M4D in India: a snapshot

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According to India’s telecom regulator, TRAI, India has around 500 million active mobile users. A new study by Opera Software released recently found that 49% of Indians are Mobile Only Internet Users (see this infographic for details on their useage).

What is the relevance of mobile technologies for the development landscape, given that the World Bank has estimated that more than one-third of the world’s poor live in India? This post will provide a snapshot of the “m4d” situation in India, and point you to further resources should you want to find out more about the exciting potential of mobile for development.

ICTD efforts in India have been ongoing for quite some time.  In some cases, mobile applications are being created as standalone measures; in others, mobile projects act as an extension of already existing ICTD projects. The models range from government or NGO-sponsored, to CSR and for-profit ventures.

When thinking about mobile in India, the first caveats to mention arelanguage, illiteracy, and ICT experience. There are innumerable regional languages in India. Only 63 percent of the population is literate, not to mention the huge barriers to ICT access among the roughly 70  percent that live in India’s villages. One project that aims to address these challenges is theBrahmi phone, “the first phone designed for Indian languages.”

Here’s a brief overview of different ways mobile is being used in India’s development sector. New products are getting launched practically every day--if you know of any, kindly share in the comments below!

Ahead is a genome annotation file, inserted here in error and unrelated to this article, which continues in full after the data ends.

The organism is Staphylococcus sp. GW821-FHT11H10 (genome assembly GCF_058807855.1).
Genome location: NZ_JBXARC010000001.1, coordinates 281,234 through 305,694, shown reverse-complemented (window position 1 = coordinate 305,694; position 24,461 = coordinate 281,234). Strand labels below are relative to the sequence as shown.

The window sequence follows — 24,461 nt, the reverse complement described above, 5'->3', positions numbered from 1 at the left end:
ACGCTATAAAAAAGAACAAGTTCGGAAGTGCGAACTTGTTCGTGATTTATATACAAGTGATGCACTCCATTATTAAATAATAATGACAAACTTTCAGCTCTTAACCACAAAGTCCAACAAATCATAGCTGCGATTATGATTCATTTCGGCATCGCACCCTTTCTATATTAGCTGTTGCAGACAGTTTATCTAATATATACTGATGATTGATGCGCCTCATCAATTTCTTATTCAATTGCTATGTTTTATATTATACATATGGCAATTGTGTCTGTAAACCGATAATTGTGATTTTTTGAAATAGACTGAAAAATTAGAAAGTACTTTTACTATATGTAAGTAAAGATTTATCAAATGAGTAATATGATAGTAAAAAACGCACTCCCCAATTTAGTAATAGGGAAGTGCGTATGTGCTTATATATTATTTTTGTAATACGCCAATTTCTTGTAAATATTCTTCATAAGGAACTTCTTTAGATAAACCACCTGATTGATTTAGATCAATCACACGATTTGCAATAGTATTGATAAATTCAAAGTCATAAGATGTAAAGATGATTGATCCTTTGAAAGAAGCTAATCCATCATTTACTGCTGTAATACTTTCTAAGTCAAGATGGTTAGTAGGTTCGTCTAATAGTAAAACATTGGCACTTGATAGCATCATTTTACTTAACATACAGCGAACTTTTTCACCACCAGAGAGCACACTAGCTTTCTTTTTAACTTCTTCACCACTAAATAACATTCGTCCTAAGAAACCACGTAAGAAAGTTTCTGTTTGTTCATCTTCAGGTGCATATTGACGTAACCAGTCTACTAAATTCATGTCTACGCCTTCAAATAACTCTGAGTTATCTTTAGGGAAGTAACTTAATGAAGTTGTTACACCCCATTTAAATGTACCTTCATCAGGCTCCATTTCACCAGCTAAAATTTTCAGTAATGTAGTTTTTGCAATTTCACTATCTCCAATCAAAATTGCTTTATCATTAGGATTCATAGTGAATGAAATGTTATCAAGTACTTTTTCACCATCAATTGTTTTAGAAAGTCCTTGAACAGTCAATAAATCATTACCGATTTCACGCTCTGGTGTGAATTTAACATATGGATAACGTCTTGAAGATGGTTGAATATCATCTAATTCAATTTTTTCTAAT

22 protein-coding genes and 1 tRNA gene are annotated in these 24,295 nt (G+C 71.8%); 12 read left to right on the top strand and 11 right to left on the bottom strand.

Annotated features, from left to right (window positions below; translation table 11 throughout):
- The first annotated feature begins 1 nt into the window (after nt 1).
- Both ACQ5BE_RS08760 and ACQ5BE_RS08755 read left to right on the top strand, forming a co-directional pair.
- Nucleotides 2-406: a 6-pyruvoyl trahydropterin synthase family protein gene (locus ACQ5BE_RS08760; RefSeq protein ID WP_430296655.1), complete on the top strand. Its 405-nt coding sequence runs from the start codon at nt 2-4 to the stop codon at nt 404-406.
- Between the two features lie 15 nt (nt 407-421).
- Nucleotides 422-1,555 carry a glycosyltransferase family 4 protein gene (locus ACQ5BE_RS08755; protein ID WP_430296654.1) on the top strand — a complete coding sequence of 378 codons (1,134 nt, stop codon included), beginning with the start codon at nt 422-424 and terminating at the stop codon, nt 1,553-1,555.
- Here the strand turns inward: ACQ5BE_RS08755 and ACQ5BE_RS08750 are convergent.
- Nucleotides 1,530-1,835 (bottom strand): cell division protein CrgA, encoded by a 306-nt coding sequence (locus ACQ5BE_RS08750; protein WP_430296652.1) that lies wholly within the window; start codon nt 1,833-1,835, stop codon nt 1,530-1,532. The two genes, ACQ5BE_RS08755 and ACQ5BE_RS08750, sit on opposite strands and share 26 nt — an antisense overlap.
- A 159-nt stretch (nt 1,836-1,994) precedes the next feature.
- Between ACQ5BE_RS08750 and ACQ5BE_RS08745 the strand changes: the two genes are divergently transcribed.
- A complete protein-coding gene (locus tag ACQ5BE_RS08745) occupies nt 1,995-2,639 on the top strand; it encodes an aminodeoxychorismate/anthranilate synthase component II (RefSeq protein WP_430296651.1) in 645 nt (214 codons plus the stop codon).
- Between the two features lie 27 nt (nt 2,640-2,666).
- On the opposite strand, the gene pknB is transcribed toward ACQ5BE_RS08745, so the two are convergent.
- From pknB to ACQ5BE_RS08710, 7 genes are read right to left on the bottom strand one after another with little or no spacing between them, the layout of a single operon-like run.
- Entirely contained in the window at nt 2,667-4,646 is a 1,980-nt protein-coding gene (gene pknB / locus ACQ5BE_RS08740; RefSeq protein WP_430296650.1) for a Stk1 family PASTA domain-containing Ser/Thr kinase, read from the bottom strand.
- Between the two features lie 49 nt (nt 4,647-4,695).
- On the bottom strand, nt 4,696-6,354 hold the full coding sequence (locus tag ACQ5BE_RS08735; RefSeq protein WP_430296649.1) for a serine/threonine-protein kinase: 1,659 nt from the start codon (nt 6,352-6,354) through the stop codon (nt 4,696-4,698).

• India Institute of Public Health’s infectious disease surveillance system: mobile phones replace paper transmission from field workers to public authorities.
  • Dr. SMS, a Government of Kerala  project providing comprehensive information on health-related resources via SMS
  • Wellness World, just launched last week by Uninor and Handygo, is available on both IVR (Interactive Voice Response) and SMS platforms. It will provide daily information to Uninor's subscribers on health related issues.
  • mPedigree – Started in Ghana and available in India, it’s a platform to protect users from drug counterfeiting.
  • Sana -- Partnering with one of India's leading healthcare providers, Narayana Hrudayalaya, the platform will help to screen and manage chronic diseases in rural and semi-urban India.
  • The Healthphone is set to launch on June 1st, with health and nutrition content in  English and 15 Indian Languages. It is been based on research from UNICEF, WHO, UNESCO, UNFPA, UNDP, UNAIDS, WFP and The World Bank.

It should be mentioned that the telemedicine industry is quite advanced in India; Apollo Hospitals was a pioneer in this regard. See this article by David Shafran for an excellent overview of additional mHealth projects.

m-Governance (complementing e-Governance)

  • Bharti Airtel was the first service provider to offer traffic automation as the world's largest BlackBerry-supported law enforcement network. It has also facilitated property tax collection for Chennai Corporation via BlackBerry.


  • mKrishi: a mobile-based service delivery platform by Tata Consultancy Services for farmers. It provides personalized advice specific to the subscribers' needs.
  • Self Employed Women’s Association (SEWA): Each day, SEWA sends agricultural workers SMS messages with commodity prices so they can determine when and where to get the best price for their produce. For more on #mwomen initiatives, see mwomen.org/deployments. ThanksTrina DasGupta for the head's up!
  • Life lines India: Initiated by OneWorld in collaboration with British Telecom and Cicso Systems, LifeLines today serves rural communities in 53 districts across 4 states of India with information services in Agriculture and Education. BT’s first Corporate Social Responsibility (CSR) programme based on digital inclusion.

(This post serves as research for a guest post I'm preparing & is crossposted from my blog, Beckyblab.)